"Word" words?

Laurence Horn laurence.horn at YALE.EDU
Fri Apr 25 14:09:37 UTC 2008

At 6:50 AM -0700 4/25/08, Guy Letourneau wrote:
>Richard Lederer wrote of "word words," which are nouns spoken twice to
>indicate that what is meant is the thing in its most ordinary instance.
>For example "tea-tea" might be spoken to contrast from ice tea, or
>exceptionally exotic preparations.

Yes, various papers have been written about this construction, termed
alternately "doubles", "contrastive focus reduplication", or "lexical
clones".  One place to look is

Ghomeshi, Jila, Ray Jackendoff, Nicole Rosen & Kevin Russell (2004).
Contrastive focus reduplication in English. Natural Language and
Linguistic Theory 22: 307-57.

but I've discussed them in various papers myself.  The first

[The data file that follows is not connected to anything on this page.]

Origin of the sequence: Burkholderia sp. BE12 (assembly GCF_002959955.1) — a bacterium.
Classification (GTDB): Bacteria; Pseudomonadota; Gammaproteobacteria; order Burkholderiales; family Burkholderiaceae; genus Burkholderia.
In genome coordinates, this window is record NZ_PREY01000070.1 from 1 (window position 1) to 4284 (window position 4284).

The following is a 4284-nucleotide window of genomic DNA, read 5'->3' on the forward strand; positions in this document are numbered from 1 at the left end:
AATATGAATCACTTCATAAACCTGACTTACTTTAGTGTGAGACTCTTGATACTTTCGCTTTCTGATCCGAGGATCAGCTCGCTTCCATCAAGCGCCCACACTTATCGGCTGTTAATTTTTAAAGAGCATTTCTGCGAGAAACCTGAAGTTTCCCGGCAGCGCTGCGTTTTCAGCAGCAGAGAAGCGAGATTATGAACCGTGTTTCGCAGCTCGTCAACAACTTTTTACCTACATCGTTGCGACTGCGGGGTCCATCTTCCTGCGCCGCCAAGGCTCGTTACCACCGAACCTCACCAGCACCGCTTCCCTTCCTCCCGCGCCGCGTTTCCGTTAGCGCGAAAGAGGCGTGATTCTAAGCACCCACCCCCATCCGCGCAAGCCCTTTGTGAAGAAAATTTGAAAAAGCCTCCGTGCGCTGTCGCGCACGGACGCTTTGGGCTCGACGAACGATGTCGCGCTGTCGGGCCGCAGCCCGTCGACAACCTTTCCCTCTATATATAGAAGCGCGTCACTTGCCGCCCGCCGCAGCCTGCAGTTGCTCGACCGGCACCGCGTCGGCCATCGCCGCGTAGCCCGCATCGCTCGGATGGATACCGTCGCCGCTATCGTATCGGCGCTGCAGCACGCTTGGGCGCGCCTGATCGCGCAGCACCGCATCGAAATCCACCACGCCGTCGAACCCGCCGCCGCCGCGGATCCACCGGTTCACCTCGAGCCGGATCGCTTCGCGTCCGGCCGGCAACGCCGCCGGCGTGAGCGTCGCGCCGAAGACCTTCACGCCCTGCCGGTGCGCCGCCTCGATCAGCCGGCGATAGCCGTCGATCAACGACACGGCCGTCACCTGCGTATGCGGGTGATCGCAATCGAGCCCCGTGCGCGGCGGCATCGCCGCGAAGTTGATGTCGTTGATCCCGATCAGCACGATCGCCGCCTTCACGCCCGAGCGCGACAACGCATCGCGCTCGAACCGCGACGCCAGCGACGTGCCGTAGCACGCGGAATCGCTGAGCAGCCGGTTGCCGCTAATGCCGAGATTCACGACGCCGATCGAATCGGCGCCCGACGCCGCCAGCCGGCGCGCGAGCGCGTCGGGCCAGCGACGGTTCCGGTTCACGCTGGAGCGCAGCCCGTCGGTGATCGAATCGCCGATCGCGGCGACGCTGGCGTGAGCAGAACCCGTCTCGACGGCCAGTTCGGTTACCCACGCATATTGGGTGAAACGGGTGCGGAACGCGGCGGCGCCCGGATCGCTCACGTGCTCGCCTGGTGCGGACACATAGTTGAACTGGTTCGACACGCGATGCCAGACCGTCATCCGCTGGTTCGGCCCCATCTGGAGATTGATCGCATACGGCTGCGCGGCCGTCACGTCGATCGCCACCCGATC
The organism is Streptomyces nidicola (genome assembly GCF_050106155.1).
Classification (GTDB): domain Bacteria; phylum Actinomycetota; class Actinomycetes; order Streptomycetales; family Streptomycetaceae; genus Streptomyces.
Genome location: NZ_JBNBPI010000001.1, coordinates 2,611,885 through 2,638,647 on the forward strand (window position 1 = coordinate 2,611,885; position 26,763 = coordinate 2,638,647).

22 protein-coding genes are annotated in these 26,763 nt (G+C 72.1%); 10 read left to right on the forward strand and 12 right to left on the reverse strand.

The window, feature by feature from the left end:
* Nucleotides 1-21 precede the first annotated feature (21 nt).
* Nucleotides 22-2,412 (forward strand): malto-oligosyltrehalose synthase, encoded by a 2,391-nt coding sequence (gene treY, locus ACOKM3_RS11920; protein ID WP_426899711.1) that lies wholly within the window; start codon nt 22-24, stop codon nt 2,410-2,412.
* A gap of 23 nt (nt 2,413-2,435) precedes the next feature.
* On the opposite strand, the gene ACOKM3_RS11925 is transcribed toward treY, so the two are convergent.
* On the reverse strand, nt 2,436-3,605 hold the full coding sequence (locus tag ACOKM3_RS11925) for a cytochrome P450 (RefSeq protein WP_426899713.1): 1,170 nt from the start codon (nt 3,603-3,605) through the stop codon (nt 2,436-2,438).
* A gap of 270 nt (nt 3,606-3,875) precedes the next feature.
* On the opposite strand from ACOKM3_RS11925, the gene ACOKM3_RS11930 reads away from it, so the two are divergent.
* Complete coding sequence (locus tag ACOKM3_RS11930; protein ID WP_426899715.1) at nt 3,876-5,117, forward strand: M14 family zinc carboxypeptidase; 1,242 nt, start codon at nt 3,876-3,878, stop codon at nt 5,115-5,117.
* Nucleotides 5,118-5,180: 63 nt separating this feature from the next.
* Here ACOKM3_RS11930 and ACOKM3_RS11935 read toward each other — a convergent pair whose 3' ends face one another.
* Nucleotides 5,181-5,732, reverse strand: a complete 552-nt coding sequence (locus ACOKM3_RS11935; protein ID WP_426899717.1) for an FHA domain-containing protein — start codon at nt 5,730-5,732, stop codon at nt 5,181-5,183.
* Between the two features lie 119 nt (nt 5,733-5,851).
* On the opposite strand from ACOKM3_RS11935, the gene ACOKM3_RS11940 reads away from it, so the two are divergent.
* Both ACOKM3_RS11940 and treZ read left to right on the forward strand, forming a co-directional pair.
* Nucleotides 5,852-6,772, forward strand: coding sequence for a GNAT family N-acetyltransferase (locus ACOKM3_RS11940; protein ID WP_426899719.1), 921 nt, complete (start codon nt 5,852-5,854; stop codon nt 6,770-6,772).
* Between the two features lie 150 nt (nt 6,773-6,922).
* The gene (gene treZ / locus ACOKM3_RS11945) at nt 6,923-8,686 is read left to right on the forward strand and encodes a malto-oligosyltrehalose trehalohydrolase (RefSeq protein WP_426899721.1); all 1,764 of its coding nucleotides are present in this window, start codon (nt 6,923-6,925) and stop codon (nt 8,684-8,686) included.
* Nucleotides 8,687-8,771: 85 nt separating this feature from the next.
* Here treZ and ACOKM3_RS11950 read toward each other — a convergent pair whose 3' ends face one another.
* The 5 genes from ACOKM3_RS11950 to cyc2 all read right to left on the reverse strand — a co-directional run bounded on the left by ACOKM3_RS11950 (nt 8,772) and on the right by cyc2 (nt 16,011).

systematic analysis is in a master's thesis by Nancy Dray at the U.
of Chicago.  This is, in any case, not a discovery by Lederer.

>Some may remember an air freshener ad which named the product an "air
>conditioner" in which an exasperated housewife explains "it's not an air
>conditioner - air conditioner, it's an air CONDITIONER."
>Anyways, my wife was wondering about writers who append an English
>equivalent after a borrowed word. She said she had read of a woman who
>'wore a kimono robe and an obi belt.' 'Robe' and 'belt' seemed redundant
>to her.
>Any comments? Is there a katana sword, an ushanka hat, or borscht soup?
>- GLL

There is, famously, tuna fish. And pinky finger. Then there are the
opaque initialisms, like PIN number and ATM machine.  We've discussed
these in the past, at (at least) one point fairly extensively.


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